Robots Teaching Autistic Children to Mind Read: A Feasibility Study of Child-Robot Interaction during Emotion-Recognition Training

Friday, May 12, 2017: 10:00 AM-1:40 PM
Golden Gate Ballroom (Marriott Marquis Hotel)
A. M. Alcorn1, T. T. Tavassoli1, S. Babović Dimitrijevic2, S. Petrović2, S. Skendzic2, V. Petrović2 and E. Pellicano3, (1)UCL Institute of Education, University College London, Centre for Research in Autism and Education (CRAE), London, United Kingdom, (2)Serbian Society of Autism, Belgrade, Serbia, (3)Centre for Research in Autism and Education (CRAE), UCL Institute of Education, University College London, London, United Kingdom
Background: Autistic children often have difficulty recognising emotions and facial expressions relative to typically developing children. Several existing projects have shown promise in using robot-assisted interventions for social and academic skills teaching with autistic children, including emotion recognition. Robots can be more predictable and less complex than interaction with humans, and may be more “comfortable” for autistic children. Little is known, however, about the levels of language, cognitive skill, or sensory tolerance that are necessary or desirable for robot-assisted interventions to be implemented effectively for autistic children.

Objectives: This project tested the feasibility of an emotion-recognition training programme in developing the potential of robot-assisted interventions for autistic children in Serbia and in the UK.

Methods: Forty-two autistic children, aged between 5 and 12 years, have been assessed thus far (testing is ongoing): 23 children (3 girls) in the robot-assisted training condition and 19 children (3 girls) in the researcher-only comparison condition. The majority of children have additional intellectual disabilities and limited spoken communication. In both conditions and over a number of sessions, we implemented steps 1-4 of the emotion training programme, “Teaching Children with Autism to Mind Read” (Howlin, Baron-Cohen, & Hadwin, 1999), which is designed to teach recognition of photographic and schematic faces, and identifying emotions in stories. Critically, in the robot-assisted condition, a Robokind R25 humanoid robot (“Zeno”) with realistic facial expressions helped to deliver the programme (controlled covertly by the adult). All sessions were recorded by audio, video, and depth sensors (Kinect).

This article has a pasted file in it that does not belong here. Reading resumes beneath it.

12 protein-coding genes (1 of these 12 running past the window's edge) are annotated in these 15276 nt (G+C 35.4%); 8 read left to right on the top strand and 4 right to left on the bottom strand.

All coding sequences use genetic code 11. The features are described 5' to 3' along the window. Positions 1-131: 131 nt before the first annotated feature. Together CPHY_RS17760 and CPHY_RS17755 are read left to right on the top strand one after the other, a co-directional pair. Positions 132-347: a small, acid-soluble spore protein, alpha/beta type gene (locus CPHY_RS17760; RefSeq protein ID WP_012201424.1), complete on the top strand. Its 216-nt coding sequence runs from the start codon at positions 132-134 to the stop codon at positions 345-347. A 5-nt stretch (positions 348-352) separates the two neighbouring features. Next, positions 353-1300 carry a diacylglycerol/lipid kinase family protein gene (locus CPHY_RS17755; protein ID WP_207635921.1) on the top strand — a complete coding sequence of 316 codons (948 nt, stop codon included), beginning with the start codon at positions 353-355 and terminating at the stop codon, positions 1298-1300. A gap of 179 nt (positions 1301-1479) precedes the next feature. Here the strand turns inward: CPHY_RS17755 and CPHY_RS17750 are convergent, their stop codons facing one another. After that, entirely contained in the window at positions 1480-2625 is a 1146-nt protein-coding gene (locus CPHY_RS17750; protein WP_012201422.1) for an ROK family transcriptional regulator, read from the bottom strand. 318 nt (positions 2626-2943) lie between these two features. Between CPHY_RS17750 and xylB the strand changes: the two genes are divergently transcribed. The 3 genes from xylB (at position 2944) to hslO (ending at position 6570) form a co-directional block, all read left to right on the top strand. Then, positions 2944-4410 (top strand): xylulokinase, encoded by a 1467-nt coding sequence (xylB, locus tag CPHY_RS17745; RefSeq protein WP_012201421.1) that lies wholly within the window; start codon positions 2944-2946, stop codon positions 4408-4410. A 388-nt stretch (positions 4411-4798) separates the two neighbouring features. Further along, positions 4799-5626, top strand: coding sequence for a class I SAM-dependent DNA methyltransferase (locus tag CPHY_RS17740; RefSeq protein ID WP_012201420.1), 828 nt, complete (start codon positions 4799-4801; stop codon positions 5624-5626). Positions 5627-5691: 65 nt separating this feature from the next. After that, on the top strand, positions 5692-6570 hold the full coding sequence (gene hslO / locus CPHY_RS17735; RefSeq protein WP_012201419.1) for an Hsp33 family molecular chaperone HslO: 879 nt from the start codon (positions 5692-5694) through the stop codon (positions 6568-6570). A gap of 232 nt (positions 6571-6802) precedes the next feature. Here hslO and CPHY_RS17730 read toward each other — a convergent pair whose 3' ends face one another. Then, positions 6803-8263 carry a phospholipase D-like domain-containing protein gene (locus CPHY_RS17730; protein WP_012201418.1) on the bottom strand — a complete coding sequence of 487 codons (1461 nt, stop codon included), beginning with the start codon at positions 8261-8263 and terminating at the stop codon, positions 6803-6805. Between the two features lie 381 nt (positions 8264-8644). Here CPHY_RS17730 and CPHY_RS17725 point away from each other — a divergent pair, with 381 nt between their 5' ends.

Results: In each condition, children took between 3 and 8 sessions to complete the training steps, or reach a ceiling: 28 children completed all steps, 6 were unable to complete any steps, and 8 reached an intermediate step. Two of the 23 children were unable to engage in the robot-assisted condition due to sensory sensitivity. Overall, task scores and researchers’ qualitative reports suggest that participating children gained knowledge of emotions, and interacted successfully and positively with the robot. Some more able participants found the current tasks and robot overly simple, and were better engaged when asked to take on a ‘teaching’ role toward him (e.g., ask robot to give an answer after child responded). Analysis is ongoing.

Conclusions: A humanoid robot can be a feasible, meaningful, and engaging tool in an emotion-recognition teaching programme for autistic children with limited spoken communication. Indeed, more children successfully engaged with the robot and the tasks than was initially predicted by researchers and parents. Robot-assisted intervention may be particularly valuable for those children who may not easily access other interventions due to their language or ability. This study was the first phase of data collection for this large-scale project, with further feasibility studies running in Serbia and the UK. The resulting data will form part of a large “benchmark” annotated dataset of behaviour, gestures, and speech of autistic children, which will be made available to the wider research community. Future analyses will also compare the effectiveness of robot- and researcher-assisted training on teaching emotional and social skills.